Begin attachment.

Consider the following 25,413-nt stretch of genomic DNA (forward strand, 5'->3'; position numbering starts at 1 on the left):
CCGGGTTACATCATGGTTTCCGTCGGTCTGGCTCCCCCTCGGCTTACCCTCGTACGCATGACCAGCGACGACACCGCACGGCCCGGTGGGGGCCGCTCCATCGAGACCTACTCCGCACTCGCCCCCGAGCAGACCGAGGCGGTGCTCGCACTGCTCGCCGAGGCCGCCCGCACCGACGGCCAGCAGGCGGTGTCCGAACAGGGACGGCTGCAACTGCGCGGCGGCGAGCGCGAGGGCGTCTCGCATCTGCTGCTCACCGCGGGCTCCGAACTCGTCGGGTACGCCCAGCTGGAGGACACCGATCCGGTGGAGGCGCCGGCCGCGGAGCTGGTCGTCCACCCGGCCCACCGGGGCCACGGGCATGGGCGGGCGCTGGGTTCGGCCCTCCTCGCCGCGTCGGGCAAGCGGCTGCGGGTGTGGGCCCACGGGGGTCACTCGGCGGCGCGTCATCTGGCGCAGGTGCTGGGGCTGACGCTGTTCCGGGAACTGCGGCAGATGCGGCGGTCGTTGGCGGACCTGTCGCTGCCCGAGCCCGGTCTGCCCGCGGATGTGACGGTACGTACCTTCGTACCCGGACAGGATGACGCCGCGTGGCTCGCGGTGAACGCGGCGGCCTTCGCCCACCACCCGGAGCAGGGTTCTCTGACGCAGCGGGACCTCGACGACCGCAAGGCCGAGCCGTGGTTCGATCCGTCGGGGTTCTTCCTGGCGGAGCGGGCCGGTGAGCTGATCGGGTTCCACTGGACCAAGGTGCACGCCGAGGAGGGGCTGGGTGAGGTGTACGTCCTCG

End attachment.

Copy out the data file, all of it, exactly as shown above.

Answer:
Consider the following 25,413-nt stretch of genomic DNA (forward strand, 5'->3'; position numbering starts at 1 on the left):
CCGGGTTACATCATGGTTTCCGTCGGTCTGGCTCCCCCTCGGCTTACCCTCGTACGCATGACCAGCGACGACACCGCACGGCCCGGTGGGGGCCGCTCCATCGAGACCTACTCCGCACTCGCCCCCGAGCAGACCGAGGCGGTGCTCGCACTGCTCGCCGAGGCCGCCCGCACCGACGGCCAGCAGGCGGTGTCCGAACAGGGACGGCTGCAACTGCGCGGCGGCGAGCGCGAGGGCGTCTCGCATCTGCTGCTCACCGCGGGCTCCGAACTCGTCGGGTACGCCCAGCTGGAGGACACCGATCCGGTGGAGGCGCCGGCCGCGGAGCTGGTCGTCCACCCGGCCCACCGGGGCCACGGGCATGGGCGGGCGCTGGGTTCGGCCCTCCTCGCCGCGTCGGGCAAGCGGCTGCGGGTGTGGGCCCACGGGGGTCACTCGGCGGCGCGTCATCTGGCGCAGGTGCTGGGGCTGACGCTGTTCCGGGAACTGCGGCAGATGCGGCGGTCGTTGGCGGACCTGTCGCTGCCCGAGCCCGGTCTGCCCGCGGATGTGACGGTACGTACCTTCGTACCCGGACAGGATGACGCCGCGTGGCTCGCGGTGAACGCGGCGGCCTTCGCCCACCACCCGGAGCAGGGTTCTCTGACGCAGCGGGACCTCGACGACCGCAAGGCCGAGCCGTGGTTCGATCCGTCGGGGTTCTTCCTGGCGGAGCGGGCCGGTGAGCTGATCGGGTTCCACTGGACCAAGGTGCACGCCGAGGAGGGGCTGGGTGAGGTGTACGTCCTCG